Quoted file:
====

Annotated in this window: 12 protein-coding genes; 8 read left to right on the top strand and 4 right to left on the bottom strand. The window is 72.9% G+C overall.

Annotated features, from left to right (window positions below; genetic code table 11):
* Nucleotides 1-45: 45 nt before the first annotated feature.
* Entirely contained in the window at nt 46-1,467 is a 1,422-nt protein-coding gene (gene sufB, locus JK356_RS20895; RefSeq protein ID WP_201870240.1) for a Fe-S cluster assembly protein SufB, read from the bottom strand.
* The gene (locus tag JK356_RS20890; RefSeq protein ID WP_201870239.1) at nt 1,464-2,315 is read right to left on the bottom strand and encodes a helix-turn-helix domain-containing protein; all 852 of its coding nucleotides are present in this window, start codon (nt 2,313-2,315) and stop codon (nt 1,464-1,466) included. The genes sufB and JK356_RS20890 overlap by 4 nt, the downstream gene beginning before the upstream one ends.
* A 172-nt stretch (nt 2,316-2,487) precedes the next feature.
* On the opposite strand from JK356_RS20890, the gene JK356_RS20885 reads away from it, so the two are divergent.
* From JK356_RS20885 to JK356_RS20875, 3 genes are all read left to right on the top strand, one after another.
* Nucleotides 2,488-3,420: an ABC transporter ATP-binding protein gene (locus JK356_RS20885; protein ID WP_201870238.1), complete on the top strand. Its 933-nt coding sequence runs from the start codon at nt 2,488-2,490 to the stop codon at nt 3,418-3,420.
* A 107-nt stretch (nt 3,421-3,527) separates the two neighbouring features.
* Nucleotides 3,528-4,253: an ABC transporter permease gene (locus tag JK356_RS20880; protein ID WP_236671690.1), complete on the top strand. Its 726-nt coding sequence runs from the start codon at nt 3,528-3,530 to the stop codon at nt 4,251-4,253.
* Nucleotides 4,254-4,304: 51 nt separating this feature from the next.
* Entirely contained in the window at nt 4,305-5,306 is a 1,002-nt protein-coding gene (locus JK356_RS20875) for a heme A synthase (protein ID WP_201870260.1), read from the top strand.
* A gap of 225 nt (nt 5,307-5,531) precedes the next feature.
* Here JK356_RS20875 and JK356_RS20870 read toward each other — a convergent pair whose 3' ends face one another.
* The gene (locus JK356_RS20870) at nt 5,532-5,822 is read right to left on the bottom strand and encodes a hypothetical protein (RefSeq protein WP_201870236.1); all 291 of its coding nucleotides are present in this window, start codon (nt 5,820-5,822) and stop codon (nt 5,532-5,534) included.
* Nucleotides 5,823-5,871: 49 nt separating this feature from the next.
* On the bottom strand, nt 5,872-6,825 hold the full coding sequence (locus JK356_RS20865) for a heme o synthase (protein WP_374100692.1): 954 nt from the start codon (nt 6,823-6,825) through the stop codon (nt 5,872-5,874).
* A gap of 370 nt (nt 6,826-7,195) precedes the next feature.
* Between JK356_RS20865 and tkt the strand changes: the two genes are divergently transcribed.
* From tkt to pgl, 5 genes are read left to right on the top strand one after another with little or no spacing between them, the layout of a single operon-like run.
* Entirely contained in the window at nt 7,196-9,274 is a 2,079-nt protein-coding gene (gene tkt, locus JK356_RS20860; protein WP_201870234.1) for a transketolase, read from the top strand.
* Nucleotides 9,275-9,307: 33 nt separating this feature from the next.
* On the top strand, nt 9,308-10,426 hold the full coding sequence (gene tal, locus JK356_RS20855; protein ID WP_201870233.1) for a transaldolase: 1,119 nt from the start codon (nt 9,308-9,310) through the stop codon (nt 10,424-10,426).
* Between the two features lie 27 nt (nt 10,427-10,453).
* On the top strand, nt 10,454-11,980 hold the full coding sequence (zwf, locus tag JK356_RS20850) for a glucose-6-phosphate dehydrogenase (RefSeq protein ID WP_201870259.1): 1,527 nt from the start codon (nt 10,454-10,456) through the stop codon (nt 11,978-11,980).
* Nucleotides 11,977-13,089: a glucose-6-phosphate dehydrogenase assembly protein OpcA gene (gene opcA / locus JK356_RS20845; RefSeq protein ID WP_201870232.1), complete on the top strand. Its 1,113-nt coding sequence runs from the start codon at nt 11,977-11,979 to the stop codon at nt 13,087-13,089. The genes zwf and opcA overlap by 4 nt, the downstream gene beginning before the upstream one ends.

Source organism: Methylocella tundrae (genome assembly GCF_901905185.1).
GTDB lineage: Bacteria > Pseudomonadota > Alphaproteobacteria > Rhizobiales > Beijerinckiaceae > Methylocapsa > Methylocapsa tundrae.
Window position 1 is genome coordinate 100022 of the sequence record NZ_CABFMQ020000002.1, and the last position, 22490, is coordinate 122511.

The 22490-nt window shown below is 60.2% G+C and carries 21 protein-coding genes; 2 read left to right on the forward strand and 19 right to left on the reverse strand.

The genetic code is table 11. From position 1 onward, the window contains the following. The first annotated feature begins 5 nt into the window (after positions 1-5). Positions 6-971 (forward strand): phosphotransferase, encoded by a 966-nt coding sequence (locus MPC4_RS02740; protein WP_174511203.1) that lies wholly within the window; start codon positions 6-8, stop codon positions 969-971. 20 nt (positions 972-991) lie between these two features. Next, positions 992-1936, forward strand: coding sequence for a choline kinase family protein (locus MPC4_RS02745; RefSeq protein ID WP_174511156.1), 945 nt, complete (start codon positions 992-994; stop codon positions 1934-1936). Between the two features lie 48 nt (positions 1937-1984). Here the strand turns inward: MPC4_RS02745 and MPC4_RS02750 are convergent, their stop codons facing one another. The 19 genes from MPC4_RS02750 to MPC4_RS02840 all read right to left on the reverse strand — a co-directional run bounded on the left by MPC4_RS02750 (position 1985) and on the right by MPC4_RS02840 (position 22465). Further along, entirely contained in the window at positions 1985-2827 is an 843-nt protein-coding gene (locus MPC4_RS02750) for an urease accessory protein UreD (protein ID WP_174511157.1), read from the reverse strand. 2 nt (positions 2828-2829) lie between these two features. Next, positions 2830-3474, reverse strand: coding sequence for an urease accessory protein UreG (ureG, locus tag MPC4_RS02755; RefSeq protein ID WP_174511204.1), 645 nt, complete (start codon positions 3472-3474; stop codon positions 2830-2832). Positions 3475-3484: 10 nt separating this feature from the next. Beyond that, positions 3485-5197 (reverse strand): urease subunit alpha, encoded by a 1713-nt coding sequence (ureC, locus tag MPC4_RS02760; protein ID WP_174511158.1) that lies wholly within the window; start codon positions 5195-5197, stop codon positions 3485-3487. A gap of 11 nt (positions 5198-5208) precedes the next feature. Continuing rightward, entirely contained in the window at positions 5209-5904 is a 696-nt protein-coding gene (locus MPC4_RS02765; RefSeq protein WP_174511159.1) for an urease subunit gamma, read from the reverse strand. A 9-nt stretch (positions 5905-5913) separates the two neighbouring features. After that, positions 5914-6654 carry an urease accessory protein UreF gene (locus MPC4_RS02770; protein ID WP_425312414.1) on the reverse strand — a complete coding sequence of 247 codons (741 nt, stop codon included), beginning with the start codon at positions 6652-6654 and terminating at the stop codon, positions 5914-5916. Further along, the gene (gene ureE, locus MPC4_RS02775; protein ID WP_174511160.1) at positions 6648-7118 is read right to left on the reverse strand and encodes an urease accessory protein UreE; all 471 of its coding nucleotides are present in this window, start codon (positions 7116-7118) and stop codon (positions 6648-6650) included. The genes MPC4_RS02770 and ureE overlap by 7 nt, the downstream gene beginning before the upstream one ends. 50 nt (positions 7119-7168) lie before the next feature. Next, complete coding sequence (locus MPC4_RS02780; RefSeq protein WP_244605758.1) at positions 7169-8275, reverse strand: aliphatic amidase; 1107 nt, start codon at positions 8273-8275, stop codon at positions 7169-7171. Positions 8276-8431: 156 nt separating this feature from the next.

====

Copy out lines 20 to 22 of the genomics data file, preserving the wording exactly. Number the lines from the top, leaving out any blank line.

* Between JK356_RS20865 and tkt the strand changes: the two genes are divergently transcribed.
* From tkt to pgl, 5 genes are read left to right on the top strand one after another with little or no spacing between them, the layout of a single operon-like run.
* Entirely contained in the window at nt 7,196-9,274 is a 2,079-nt protein-coding gene (gene tkt, locus JK356_RS20860; protein WP_201870234.1) for a transketolase, read from the top strand.